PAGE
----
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PayPal’s CEO Dan Schulman explained what reasons they had for taking a decision to leave the widely-discussed Libra Association.
Payments giant PayPal‘s CEO Dan Schulman after some time has finally explained their leaving from Libra Association in a recent interview. While many in the fintech space expected his reasons to be fear of regulatory retaliation, it was more of a matter of strategy than anything else.
In June of this year, about twenty-eight technology and financial heavyweights joined forces to create the Libra Association which is the umbrella body for the launch of Facebook’s Libra token. In the interview, Dan debunked rumors that fear of the United States government agencies was the primary reason for PayPals’ withdrawal from Libra Association.
“We have an extremely robust relationship with every regulator out there,”
“That wasn’t really what spooked us on it. It was just about, ‘Where do we want to put our attention, and what do we want to do today to advance our mission?’” continued he.
This, of course, indicates that PayPal didn’t want to lose its corporate focus and also that the payments giant may have had something else up its sleeve when it comes to cryptocurrencies and blockchain technology. Dan indicated that they did.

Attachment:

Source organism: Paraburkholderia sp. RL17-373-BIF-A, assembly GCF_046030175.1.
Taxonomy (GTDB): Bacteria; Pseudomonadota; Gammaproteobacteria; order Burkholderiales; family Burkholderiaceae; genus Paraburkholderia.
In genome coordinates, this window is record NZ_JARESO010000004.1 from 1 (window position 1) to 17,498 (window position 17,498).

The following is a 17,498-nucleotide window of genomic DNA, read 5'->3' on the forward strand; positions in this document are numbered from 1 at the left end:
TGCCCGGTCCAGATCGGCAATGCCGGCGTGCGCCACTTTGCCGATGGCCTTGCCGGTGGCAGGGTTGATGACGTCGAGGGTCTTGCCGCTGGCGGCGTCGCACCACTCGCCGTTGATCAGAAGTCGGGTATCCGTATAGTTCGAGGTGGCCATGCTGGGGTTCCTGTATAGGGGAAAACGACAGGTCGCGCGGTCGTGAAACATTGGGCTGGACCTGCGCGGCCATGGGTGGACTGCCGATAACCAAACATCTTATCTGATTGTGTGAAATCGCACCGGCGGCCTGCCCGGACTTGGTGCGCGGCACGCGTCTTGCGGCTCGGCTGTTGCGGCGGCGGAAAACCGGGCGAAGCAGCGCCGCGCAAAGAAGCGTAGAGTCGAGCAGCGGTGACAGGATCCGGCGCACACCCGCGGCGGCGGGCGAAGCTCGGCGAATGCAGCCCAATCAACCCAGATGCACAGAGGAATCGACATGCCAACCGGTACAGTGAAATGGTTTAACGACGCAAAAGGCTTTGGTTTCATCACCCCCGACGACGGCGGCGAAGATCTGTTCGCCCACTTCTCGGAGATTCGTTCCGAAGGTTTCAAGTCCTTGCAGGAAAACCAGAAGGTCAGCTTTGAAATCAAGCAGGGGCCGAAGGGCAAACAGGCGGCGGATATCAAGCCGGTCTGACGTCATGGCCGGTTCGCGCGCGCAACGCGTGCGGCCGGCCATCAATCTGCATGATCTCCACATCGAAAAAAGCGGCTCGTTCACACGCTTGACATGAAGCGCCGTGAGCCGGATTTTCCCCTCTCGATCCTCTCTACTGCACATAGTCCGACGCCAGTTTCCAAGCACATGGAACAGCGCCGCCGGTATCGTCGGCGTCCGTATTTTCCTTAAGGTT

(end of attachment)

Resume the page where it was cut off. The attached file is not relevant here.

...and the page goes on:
It also points to the fact that Libra had quite a bit of unanticipated work to be executed before seeing the light of day barring regulatory scrutiny which the United States government was ready to implement against payment processors and financial giants that were a part of Libra Association.
Earlier, several U.S. senators Sen. Brian Schatz (D-HI) and Sen. Sherrod Brown (D-OH) had indicated this in a letter to the CEOs of Visa, Mastercard, and Stripe, suggesting further regulatory scrutiny due to their involvement with Libra. While their pullback may not be directly traced to the letter, the letter, of course, indicates the financial services sectors’ cautiousness when dealing with the United States government in any form way, or manner.
Dan also indicated that he held some bitcoins but that also its volatility, as opposed to fiat currencies, was an issue.
He also confirmed what John Rainey who is PayPal’s CFO had indicated in May about the payments giant having its in-house cryptocurrency project. In May, it was said that there are “teams working on blockchain and cryptocurrency”.
This, however, doesn’t mean that Dan is enthusiastic about cryptocurrencies and blockchain technology. His neutral tone suggests that PayPal will still stick with “more-of-the-same” he indicated this by saying:
“Most people think that blockchain is about efficiency, but the system today is pretty efficient.”
This is, of course, indicative of the current malaise that is sweeping through the blockchain community and the crypto space.